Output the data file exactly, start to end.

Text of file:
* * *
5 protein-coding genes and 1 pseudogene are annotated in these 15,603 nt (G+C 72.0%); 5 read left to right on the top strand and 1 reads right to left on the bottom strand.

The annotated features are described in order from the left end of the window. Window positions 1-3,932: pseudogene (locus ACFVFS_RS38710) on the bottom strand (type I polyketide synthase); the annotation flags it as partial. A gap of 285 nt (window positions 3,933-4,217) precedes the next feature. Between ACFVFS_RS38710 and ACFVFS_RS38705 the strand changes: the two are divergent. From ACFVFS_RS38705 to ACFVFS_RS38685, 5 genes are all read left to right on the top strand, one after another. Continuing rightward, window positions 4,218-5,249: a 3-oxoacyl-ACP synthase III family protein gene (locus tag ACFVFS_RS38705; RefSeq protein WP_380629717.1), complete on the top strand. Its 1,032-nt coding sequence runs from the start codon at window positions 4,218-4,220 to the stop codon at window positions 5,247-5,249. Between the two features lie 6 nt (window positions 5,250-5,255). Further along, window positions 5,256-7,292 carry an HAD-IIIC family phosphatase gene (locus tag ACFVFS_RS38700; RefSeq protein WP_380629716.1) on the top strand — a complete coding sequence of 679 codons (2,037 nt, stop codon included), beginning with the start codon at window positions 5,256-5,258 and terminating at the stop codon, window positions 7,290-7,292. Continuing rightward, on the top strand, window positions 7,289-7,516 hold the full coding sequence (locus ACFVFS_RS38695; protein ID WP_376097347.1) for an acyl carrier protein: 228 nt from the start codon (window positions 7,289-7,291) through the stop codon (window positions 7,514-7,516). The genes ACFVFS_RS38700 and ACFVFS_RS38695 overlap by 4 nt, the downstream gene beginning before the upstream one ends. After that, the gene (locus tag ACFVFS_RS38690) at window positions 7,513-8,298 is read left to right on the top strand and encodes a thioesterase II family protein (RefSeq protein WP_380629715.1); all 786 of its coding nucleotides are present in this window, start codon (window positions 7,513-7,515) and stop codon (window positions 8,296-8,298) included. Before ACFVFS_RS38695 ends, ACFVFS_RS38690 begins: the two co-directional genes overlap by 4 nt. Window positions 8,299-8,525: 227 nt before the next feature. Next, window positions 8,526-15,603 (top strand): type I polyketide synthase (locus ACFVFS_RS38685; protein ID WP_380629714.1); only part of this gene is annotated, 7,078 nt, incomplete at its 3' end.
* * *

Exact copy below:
5 protein-coding genes and 1 pseudogene are annotated in these 15,603 nt (G+C 72.0%); 5 read left to right on the top strand and 1 reads right to left on the bottom strand.

The annotated features are described in order from the left end of the window. Window positions 1-3,932: pseudogene (locus ACFVFS_RS38710) on the bottom strand (type I polyketide synthase); the annotation flags it as partial. A gap of 285 nt (window positions 3,933-4,217) precedes the next feature. Between ACFVFS_RS38710 and ACFVFS_RS38705 the strand changes: the two are divergent. From ACFVFS_RS38705 to ACFVFS_RS38685, 5 genes are all read left to right on the top strand, one after another. Continuing rightward, window positions 4,218-5,249: a 3-oxoacyl-ACP synthase III family protein gene (locus tag ACFVFS_RS38705; RefSeq protein WP_380629717.1), complete on the top strand. Its 1,032-nt coding sequence runs from the start codon at window positions 4,218-4,220 to the stop codon at window positions 5,247-5,249. Between the two features lie 6 nt (window positions 5,250-5,255). Further along, window positions 5,256-7,292 carry an HAD-IIIC family phosphatase gene (locus tag ACFVFS_RS38700; RefSeq protein WP_380629716.1) on the top strand — a complete coding sequence of 679 codons (2,037 nt, stop codon included), beginning with the start codon at window positions 5,256-5,258 and terminating at the stop codon, window positions 7,290-7,292. Continuing rightward, on the top strand, window positions 7,289-7,516 hold the full coding sequence (locus ACFVFS_RS38695; protein ID WP_376097347.1) for an acyl carrier protein: 228 nt from the start codon (window positions 7,289-7,291) through the stop codon (window positions 7,514-7,516). The genes ACFVFS_RS38700 and ACFVFS_RS38695 overlap by 4 nt, the downstream gene beginning before the upstream one ends. After that, the gene (locus tag ACFVFS_RS38690) at window positions 7,513-8,298 is read left to right on the top strand and encodes a thioesterase II family protein (RefSeq protein WP_380629715.1); all 786 of its coding nucleotides are present in this window, start codon (window positions 7,513-7,515) and stop codon (window positions 8,296-8,298) included. Before ACFVFS_RS38695 ends, ACFVFS_RS38690 begins: the two co-directional genes overlap by 4 nt. Window positions 8,299-8,525: 227 nt before the next feature. Next, window positions 8,526-15,603 (top strand): type I polyketide synthase (locus ACFVFS_RS38685; protein ID WP_380629714.1); only part of this gene is annotated, 7,078 nt, incomplete at its 3' end.